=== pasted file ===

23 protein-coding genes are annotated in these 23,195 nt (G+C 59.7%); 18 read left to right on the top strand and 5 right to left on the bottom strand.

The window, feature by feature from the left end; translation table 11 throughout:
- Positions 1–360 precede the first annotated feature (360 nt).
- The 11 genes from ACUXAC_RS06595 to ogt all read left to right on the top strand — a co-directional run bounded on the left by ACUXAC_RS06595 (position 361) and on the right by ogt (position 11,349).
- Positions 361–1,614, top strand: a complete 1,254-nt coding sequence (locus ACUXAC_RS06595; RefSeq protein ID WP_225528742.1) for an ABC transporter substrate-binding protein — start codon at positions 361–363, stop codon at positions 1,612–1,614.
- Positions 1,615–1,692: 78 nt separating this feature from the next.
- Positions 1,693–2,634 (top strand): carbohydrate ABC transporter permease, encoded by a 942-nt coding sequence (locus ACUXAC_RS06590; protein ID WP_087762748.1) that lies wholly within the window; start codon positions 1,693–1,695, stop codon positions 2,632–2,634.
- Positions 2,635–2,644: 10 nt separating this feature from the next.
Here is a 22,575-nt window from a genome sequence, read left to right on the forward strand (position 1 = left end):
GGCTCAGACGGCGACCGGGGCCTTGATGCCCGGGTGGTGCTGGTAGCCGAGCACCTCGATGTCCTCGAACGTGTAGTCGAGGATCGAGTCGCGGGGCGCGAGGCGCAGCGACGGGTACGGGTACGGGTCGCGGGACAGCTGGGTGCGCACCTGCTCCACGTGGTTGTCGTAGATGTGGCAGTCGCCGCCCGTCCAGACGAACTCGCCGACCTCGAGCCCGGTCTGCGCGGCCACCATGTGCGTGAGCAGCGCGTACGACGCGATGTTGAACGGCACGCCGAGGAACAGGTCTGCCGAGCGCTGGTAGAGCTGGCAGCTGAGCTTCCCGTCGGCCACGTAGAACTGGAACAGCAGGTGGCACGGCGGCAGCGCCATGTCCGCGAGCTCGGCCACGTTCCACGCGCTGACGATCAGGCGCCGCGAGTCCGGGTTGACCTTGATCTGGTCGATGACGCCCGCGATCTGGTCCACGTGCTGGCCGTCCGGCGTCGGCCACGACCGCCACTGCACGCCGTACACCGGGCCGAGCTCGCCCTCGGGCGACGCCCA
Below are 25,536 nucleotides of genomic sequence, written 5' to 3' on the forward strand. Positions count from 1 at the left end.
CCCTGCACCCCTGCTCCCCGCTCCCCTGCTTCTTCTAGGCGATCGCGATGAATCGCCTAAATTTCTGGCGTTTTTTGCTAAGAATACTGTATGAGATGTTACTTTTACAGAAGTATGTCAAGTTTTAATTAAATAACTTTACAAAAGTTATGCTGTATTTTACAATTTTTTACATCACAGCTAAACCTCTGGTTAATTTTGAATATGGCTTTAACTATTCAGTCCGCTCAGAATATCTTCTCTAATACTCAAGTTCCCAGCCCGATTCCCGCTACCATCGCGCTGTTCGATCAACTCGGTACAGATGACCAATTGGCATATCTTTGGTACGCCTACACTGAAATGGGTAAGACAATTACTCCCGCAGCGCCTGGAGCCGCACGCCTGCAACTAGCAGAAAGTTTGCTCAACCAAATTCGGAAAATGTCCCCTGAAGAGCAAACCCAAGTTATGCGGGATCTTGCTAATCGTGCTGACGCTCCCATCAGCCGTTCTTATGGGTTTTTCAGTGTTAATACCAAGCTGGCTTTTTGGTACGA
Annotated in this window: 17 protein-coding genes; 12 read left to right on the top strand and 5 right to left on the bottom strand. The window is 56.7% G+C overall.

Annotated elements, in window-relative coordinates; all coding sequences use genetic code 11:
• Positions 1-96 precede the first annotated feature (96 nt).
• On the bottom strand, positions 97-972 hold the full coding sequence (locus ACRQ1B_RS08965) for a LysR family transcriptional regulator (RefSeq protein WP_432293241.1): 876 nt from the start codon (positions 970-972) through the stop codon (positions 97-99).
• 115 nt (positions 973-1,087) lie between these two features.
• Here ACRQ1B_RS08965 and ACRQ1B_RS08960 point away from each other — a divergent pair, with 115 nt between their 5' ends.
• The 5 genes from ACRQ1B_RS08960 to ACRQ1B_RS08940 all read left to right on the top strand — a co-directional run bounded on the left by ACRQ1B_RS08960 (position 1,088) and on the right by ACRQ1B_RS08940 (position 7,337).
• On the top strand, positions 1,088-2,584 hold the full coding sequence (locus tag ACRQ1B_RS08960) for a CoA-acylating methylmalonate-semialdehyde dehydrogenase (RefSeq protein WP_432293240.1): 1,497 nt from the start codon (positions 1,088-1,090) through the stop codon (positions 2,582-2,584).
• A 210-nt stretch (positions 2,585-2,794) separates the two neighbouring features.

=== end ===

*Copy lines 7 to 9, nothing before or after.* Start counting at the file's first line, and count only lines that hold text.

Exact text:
- Positions 1,693–2,634 (top strand): carbohydrate ABC transporter permease, encoded by a 942-nt coding sequence (locus ACUXAC_RS06590; protein ID WP_087762748.1) that lies wholly within the window; start codon positions 1,693–1,695, stop codon positions 2,632–2,634.
- Positions 2,635–2,644: 10 nt separating this feature from the next.
Here is a 22,575-nt window from a genome sequence, read left to right on the forward strand (position 1 = left end):